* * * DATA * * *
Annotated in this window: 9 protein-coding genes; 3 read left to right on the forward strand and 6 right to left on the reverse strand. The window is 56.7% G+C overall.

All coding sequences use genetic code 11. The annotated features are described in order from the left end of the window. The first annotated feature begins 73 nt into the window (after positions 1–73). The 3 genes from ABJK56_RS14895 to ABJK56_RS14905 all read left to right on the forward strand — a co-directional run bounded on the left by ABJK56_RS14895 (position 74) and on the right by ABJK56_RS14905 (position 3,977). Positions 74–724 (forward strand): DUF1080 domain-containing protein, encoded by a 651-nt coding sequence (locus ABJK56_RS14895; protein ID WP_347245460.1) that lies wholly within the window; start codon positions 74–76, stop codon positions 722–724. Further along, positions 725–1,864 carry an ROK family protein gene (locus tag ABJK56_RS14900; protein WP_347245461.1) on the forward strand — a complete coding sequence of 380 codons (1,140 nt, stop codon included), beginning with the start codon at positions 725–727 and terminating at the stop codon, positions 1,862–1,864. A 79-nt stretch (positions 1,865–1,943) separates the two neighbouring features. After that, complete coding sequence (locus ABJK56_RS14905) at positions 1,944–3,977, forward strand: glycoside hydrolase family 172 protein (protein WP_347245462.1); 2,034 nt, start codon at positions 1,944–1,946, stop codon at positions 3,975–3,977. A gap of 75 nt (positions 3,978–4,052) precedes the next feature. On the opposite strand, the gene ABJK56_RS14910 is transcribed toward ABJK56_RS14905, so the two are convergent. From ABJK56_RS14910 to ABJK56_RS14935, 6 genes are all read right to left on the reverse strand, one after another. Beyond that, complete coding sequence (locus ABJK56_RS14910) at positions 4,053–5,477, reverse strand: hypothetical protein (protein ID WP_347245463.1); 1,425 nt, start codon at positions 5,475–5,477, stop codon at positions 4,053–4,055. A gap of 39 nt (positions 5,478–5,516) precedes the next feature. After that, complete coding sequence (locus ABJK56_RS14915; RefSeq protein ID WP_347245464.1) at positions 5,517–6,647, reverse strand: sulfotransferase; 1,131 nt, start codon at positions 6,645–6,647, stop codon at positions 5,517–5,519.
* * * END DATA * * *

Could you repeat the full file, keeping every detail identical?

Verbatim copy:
Annotated in this window: 9 protein-coding genes; 3 read left to right on the forward strand and 6 right to left on the reverse strand. The window is 56.7% G+C overall.

All coding sequences use genetic code 11. The annotated features are described in order from the left end of the window. The first annotated feature begins 73 nt into the window (after positions 1–73). The 3 genes from ABJK56_RS14895 to ABJK56_RS14905 all read left to right on the forward strand — a co-directional run bounded on the left by ABJK56_RS14895 (position 74) and on the right by ABJK56_RS14905 (position 3,977). Positions 74–724 (forward strand): DUF1080 domain-containing protein, encoded by a 651-nt coding sequence (locus ABJK56_RS14895; protein ID WP_347245460.1) that lies wholly within the window; start codon positions 74–76, stop codon positions 722–724. Further along, positions 725–1,864 carry an ROK family protein gene (locus tag ABJK56_RS14900; protein WP_347245461.1) on the forward strand — a complete coding sequence of 380 codons (1,140 nt, stop codon included), beginning with the start codon at positions 725–727 and terminating at the stop codon, positions 1,862–1,864. A 79-nt stretch (positions 1,865–1,943) separates the two neighbouring features. After that, complete coding sequence (locus ABJK56_RS14905) at positions 1,944–3,977, forward strand: glycoside hydrolase family 172 protein (protein WP_347245462.1); 2,034 nt, start codon at positions 1,944–1,946, stop codon at positions 3,975–3,977. A gap of 75 nt (positions 3,978–4,052) precedes the next feature. On the opposite strand, the gene ABJK56_RS14910 is transcribed toward ABJK56_RS14905, so the two are convergent. From ABJK56_RS14910 to ABJK56_RS14935, 6 genes are all read right to left on the reverse strand, one after another. Beyond that, complete coding sequence (locus ABJK56_RS14910) at positions 4,053–5,477, reverse strand: hypothetical protein (protein ID WP_347245463.1); 1,425 nt, start codon at positions 5,475–5,477, stop codon at positions 4,053–4,055. A gap of 39 nt (positions 5,478–5,516) precedes the next feature. After that, complete coding sequence (locus ABJK56_RS14915; RefSeq protein ID WP_347245464.1) at positions 5,517–6,647, reverse strand: sulfotransferase; 1,131 nt, start codon at positions 6,645–6,647, stop codon at positions 5,517–5,519.